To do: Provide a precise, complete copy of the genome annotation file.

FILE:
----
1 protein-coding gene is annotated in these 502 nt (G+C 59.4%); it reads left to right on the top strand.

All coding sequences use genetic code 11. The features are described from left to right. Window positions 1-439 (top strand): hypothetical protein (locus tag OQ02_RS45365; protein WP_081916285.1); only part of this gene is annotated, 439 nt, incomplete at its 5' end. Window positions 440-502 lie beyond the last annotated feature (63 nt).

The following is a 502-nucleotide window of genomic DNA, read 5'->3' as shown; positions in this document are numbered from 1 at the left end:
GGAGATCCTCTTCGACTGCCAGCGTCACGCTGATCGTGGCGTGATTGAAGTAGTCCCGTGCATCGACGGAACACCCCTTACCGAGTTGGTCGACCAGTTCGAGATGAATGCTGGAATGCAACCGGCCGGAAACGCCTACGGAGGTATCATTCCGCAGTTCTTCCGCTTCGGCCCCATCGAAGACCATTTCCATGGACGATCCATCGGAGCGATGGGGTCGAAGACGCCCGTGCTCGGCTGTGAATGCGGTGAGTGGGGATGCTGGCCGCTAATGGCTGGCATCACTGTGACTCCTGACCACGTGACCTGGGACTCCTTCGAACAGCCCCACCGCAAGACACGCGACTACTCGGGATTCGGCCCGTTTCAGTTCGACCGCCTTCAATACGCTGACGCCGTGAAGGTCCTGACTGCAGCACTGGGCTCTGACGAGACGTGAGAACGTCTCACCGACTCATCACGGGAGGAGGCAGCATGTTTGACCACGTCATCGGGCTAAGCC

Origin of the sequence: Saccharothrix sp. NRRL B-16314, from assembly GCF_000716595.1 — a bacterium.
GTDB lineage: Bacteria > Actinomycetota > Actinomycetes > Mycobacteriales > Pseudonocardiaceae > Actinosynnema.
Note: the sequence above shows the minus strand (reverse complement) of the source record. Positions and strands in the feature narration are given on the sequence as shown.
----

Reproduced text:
1 protein-coding gene is annotated in these 502 nt (G+C 59.4%); it reads left to right on the top strand.

All coding sequences use genetic code 11. The features are described from left to right. Window positions 1-439 (top strand): hypothetical protein (locus tag OQ02_RS45365; protein WP_081916285.1); only part of this gene is annotated, 439 nt, incomplete at its 5' end. Window positions 440-502 lie beyond the last annotated feature (63 nt).

The following is a 502-nucleotide window of genomic DNA, read 5'->3' as shown; positions in this document are numbered from 1 at the left end:
GGAGATCCTCTTCGACTGCCAGCGTCACGCTGATCGTGGCGTGATTGAAGTAGTCCCGTGCATCGACGGAACACCCCTTACCGAGTTGGTCGACCAGTTCGAGATGAATGCTGGAATGCAACCGGCCGGAAACGCCTACGGAGGTATCATTCCGCAGTTCTTCCGCTTCGGCCCCATCGAAGACCATTTCCATGGACGATCCATCGGAGCGATGGGGTCGAAGACGCCCGTGCTCGGCTGTGAATGCGGTGAGTGGGGATGCTGGCCGCTAATGGCTGGCATCACTGTGACTCCTGACCACGTGACCTGGGACTCCTTCGAACAGCCCCACCGCAAGACACGCGACTACTCGGGATTCGGCCCGTTTCAGTTCGACCGCCTTCAATACGCTGACGCCGTGAAGGTCCTGACTGCAGCACTGGGCTCTGACGAGACGTGAGAACGTCTCACCGACTCATCACGGGAGGAGGCAGCATGTTTGACCACGTCATCGGGCTAAGCC

Origin of the sequence: Saccharothrix sp. NRRL B-16314, from assembly GCF_000716595.1 — a bacterium.
GTDB lineage: Bacteria > Actinomycetota > Actinomycetes > Mycobacteriales > Pseudonocardiaceae > Actinosynnema.
Note: the sequence above shows the minus strand (reverse complement) of the source record. Positions and strands in the feature narration are given on the sequence as shown.